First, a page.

Here is a recipe for fried soda biscuits from The Heritage Cook Book. The cowboy cook would pinch off pieces of dough the size of an egg, instead of bothering with a biscuit cutter, which he thought superfluous. He would shape the dough into flat rounds and then fry them in oil in a Dutch oven. Serve these biscuits with chili at dinnertime or with honey and jam for a filling breakfast.

Fried Soda Biscuits

2 cups all purpose flour
1 teaspoon baking soda
1/2 teaspoon salt
1/4 cup shortening
3/4 cup buttermilk or sour milk

Stir together flour, soda, and salt. Cut in 1/4 cup shortening till the mixture resembles coarse crumbs. Make a well in the dry mixture; add buttermilk or sour milk all at once. Stir just till the dough clings together. Knead gently on a lightly floured surface 10 to 12 strokes. Melt enough shortening in the deep skillet to give a depth of 1 inch. Heat to 375 degrees F. To shape each biscuit, cut off about 1 tablespoon of the dough and form into a ball about 1 inch in diameter; flatten slightly. Carefully place biscuits, a few at a time, in the hot shortening. Fry till golden, turning once, about 2 minutes per side. Drain on paper toweling. Serve hot. Makes 24 biscuits.

Kaspar Hauser’s Bread

On the morning of May 26, 1828 a young boy, not more than sixteen, wandered into the busy town of Nuremberg, Germany. He was wearing a pair of ill-fitting boots, and he carried a small wooden horse with wheels. He could barely talk.

His name was Kaspar Hauser, and his appearance in Nuremberg that spring morning remains a mystery. Some guess that he was the lost prince of Baden, others that he was an impostor seeking attention. Kaspar was able to share only a scant few details about his previous life; it seems he grew up in a darkened cell, never glimpsing the light of day or breathing fresh air. The only human he had contact with was a mysterious man who brought him bread and water–the only food he ate during his captivity.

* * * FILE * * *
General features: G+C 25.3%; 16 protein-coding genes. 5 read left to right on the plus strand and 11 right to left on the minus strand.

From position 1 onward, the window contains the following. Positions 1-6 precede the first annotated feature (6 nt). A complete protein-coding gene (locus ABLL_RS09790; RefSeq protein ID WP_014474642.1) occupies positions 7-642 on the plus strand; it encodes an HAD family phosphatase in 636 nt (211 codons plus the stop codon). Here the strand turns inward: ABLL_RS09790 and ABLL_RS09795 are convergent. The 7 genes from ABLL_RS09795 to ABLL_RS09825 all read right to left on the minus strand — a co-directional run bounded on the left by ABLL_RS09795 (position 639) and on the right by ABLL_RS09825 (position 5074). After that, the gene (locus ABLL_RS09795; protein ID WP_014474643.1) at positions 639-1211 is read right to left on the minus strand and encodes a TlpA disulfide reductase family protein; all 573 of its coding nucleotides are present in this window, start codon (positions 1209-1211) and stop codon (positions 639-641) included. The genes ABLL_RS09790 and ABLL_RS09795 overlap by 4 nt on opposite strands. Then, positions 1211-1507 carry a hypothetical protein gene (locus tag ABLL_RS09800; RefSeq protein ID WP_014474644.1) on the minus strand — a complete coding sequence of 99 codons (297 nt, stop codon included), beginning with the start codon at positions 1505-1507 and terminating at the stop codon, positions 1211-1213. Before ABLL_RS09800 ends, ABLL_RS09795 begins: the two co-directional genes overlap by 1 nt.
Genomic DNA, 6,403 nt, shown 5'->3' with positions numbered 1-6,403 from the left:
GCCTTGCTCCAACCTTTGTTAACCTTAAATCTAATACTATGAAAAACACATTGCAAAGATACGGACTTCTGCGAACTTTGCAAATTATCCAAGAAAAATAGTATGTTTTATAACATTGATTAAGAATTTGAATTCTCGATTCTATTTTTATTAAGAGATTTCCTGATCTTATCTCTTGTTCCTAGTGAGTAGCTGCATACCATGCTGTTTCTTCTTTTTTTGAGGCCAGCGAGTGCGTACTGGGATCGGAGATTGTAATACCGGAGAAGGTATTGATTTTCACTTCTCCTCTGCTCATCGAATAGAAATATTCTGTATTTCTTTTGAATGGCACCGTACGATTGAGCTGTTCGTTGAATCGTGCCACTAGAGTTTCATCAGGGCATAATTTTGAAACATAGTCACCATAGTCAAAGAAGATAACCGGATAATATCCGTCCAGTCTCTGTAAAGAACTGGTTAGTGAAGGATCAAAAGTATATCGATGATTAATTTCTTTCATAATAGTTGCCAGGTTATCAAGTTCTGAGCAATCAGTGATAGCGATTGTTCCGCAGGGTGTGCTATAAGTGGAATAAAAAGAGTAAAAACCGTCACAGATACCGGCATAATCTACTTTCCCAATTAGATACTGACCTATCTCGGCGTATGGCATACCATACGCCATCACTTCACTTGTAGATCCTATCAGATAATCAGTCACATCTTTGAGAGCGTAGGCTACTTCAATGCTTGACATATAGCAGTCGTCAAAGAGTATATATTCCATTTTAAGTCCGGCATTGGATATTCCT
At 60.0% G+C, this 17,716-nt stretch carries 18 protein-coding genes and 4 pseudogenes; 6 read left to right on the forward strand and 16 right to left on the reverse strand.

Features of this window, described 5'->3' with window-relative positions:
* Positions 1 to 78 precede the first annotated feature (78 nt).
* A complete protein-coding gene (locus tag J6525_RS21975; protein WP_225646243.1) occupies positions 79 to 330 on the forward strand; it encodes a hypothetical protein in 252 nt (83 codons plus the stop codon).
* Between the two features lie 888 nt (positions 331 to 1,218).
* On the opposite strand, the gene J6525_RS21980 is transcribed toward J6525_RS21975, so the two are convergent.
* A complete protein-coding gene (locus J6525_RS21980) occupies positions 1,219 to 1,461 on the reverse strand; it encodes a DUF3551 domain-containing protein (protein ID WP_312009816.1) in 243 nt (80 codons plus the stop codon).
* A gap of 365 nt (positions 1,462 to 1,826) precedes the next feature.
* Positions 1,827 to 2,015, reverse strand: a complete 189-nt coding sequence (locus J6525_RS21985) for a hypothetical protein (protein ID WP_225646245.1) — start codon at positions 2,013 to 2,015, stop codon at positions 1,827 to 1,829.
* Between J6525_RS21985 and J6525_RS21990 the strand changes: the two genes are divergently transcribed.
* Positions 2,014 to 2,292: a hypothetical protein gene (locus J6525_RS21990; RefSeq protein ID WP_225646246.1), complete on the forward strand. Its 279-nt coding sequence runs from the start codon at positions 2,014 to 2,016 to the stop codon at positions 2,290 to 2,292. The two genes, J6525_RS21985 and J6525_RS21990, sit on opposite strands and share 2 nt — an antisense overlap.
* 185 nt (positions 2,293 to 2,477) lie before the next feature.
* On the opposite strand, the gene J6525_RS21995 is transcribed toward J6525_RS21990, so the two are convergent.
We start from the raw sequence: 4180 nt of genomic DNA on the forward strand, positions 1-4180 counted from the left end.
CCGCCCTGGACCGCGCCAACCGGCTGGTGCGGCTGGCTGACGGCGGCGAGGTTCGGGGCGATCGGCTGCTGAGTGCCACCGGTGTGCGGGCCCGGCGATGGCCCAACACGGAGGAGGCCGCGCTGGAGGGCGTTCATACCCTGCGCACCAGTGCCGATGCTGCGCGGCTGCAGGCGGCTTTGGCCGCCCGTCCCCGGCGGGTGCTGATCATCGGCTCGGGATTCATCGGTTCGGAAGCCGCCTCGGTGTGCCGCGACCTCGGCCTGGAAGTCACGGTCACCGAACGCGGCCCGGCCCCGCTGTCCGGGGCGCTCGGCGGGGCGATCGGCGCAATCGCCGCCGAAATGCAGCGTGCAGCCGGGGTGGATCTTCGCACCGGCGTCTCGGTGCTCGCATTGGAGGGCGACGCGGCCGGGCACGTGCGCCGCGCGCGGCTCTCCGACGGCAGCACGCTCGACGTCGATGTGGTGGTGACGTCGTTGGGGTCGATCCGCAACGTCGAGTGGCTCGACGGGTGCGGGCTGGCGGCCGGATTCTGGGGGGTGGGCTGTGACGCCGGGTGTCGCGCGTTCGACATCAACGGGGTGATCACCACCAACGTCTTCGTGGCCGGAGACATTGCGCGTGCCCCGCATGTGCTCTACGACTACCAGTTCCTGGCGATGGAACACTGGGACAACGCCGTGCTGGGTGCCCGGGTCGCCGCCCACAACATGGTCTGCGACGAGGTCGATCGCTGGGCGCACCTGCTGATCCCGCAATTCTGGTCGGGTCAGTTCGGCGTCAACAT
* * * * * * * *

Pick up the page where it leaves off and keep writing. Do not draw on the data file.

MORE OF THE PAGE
Despite his strangely sad past, Kaspar amazed the citizens of Nuremberg with his astute memory and fervent curiosity. His temperament was sweet, though he was said to be given to telling lies, and he quickly took to the daily drawing and music lessons given by his caretaker. But on the morning of December 14, 1833 he was fatally stabbed by an unknown assailant and died a few days later. A monument was erected in his honor, on which was written, “Here a mysterious one was killed in a mysterious manner.”

In honor of Kaspar’s austere diet, the Kitchen presents a recipe for a sourdough bread much like the German breads baked during Kaspar Hauser’s time. Serve it with sweet butter and cheese, or, if you wish to be more like Kaspar, eat it plain, with only a cup of water to wash it down.

Kaspar Hauser’s Bread

1 1/2 cups water
3 cups wheat flour
1 cup rye flour
1/2 cup wheat bran
1 tablespoon sea salt
1/2 cup flax seeds
2 tablespoons wheat gluten
1/2 cup sourdough starter

Mix all the ingredients together in a bowl until dough is smooth and firm. Place dough in fridge overnight. Take out the next day, shape and place in a cast iron pot. Let rise three to five hours, or until doubled in size. Put in a cold oven and turn heat to 425 degrees F. Bake for 40 minutes. After 40 minutes, remove lid and bake for another 20 minutes or until the crust is a deep brown.